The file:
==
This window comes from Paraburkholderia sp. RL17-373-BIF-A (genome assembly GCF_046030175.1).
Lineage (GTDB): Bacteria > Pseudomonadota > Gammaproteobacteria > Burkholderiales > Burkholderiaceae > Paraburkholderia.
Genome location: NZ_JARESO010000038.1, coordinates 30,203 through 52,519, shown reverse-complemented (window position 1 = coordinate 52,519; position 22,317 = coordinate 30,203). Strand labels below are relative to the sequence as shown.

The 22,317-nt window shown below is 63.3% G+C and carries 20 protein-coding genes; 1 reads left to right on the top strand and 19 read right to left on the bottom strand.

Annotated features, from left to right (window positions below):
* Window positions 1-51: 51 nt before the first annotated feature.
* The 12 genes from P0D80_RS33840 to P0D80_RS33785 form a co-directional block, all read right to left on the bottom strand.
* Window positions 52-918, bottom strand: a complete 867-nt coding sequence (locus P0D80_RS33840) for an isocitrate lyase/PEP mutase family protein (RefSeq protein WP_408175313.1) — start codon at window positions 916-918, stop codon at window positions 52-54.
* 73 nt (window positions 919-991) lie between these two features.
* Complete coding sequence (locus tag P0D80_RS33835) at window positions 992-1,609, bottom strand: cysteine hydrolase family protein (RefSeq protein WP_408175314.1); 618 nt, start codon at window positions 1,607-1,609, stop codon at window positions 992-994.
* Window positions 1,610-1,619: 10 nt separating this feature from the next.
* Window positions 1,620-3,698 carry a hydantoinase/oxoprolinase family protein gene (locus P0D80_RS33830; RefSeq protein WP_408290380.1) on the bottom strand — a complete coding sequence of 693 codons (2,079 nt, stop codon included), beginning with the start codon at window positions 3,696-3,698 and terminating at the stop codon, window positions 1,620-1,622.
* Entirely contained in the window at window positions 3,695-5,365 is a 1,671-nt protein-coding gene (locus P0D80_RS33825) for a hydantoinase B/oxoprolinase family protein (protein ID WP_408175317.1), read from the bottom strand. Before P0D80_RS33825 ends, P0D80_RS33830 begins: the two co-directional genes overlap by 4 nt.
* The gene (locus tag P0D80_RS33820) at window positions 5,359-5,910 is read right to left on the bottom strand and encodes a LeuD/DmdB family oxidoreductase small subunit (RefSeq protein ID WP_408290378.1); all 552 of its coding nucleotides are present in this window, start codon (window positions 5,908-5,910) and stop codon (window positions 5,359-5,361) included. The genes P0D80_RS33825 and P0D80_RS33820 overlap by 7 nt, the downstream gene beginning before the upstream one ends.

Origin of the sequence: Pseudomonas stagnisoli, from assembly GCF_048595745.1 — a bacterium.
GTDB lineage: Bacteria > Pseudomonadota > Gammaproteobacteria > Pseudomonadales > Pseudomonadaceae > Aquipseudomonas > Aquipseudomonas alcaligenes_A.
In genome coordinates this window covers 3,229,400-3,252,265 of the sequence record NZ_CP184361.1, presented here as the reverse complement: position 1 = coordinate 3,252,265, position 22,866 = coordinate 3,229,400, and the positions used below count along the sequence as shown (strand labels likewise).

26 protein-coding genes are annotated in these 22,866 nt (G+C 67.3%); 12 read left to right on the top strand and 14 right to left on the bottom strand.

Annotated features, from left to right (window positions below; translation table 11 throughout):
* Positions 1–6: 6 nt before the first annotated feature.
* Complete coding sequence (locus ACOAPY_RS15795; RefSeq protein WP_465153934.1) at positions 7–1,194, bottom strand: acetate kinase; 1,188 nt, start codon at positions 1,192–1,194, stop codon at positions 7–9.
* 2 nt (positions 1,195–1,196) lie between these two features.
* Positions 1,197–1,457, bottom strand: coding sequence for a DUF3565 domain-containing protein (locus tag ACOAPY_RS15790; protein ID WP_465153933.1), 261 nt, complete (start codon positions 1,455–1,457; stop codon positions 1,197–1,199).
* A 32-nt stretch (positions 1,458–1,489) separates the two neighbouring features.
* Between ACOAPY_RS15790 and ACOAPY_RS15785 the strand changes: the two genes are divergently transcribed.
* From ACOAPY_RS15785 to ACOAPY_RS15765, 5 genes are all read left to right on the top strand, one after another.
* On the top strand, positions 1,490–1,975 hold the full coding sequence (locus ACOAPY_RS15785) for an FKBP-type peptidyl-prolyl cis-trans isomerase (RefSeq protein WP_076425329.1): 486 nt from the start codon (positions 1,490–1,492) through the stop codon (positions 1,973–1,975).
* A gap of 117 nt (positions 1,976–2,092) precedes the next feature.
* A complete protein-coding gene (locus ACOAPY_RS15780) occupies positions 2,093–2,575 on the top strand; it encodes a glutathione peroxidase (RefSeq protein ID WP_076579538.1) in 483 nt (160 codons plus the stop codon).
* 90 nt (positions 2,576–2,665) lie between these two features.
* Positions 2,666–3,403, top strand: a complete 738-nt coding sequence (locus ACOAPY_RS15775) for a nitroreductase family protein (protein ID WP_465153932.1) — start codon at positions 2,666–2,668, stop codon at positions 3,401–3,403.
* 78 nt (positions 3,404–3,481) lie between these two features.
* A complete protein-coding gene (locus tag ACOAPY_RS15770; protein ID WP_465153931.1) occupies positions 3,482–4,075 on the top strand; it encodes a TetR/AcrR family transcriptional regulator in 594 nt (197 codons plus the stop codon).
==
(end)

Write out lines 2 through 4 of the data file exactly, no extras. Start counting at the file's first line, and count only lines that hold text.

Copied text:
Lineage (GTDB): Bacteria > Pseudomonadota > Gammaproteobacteria > Burkholderiales > Burkholderiaceae > Paraburkholderia.
Genome location: NZ_JARESO010000038.1, coordinates 30,203 through 52,519, shown reverse-complemented (window position 1 = coordinate 52,519; position 22,317 = coordinate 30,203). Strand labels below are relative to the sequence as shown.

The 22,317-nt window shown below is 63.3% G+C and carries 20 protein-coding genes; 1 reads left to right on the top strand and 19 read right to left on the bottom strand.